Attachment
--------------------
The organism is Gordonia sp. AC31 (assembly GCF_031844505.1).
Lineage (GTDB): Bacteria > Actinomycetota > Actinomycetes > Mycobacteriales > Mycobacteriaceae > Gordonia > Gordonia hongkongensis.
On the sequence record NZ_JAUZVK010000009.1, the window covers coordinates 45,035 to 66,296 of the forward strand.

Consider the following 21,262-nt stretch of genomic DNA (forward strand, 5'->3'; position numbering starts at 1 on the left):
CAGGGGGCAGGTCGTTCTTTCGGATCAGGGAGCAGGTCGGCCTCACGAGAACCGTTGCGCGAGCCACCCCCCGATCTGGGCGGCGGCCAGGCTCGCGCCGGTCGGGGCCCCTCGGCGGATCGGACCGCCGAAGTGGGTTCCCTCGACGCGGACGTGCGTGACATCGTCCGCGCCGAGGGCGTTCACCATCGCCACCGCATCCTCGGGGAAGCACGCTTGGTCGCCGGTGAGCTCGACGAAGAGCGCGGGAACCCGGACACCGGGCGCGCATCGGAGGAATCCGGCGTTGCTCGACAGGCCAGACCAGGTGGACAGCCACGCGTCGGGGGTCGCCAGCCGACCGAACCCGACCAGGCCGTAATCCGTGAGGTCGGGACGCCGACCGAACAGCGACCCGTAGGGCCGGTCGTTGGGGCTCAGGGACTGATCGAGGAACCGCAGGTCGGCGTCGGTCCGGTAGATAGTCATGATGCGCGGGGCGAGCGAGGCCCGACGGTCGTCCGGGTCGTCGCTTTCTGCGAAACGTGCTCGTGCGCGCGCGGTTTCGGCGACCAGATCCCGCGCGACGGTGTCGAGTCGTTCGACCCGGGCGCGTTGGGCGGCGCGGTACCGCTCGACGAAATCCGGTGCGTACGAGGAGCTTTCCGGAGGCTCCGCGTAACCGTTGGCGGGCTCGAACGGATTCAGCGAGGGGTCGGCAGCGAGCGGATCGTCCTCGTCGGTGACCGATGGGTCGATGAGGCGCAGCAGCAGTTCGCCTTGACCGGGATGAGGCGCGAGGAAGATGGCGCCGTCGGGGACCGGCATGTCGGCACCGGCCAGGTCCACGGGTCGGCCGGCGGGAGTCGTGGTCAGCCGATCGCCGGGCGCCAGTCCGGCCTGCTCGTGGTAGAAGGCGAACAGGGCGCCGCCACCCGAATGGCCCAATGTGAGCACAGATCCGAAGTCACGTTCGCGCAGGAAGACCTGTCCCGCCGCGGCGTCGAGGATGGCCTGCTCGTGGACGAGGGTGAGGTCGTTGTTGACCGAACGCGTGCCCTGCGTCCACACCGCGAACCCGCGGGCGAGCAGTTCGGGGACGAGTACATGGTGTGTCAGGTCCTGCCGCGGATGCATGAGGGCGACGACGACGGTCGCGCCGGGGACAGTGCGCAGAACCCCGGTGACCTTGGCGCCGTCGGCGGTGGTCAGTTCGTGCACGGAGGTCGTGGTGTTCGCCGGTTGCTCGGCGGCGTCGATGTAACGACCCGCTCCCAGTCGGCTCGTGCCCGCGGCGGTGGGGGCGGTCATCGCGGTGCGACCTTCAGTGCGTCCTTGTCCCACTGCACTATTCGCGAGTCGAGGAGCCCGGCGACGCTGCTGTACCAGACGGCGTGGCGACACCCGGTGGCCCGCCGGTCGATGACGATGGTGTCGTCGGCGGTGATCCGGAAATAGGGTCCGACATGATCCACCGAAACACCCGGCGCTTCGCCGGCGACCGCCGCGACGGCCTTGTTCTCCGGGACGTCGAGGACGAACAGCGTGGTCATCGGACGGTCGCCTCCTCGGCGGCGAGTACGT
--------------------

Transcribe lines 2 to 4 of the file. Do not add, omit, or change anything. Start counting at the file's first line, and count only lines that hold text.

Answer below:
Lineage (GTDB): Bacteria > Actinomycetota > Actinomycetes > Mycobacteriales > Mycobacteriaceae > Gordonia > Gordonia hongkongensis.
On the sequence record NZ_JAUZVK010000009.1, the window covers coordinates 45,035 to 66,296 of the forward strand.

Consider the following 21,262-nt stretch of genomic DNA (forward strand, 5'->3'; position numbering starts at 1 on the left):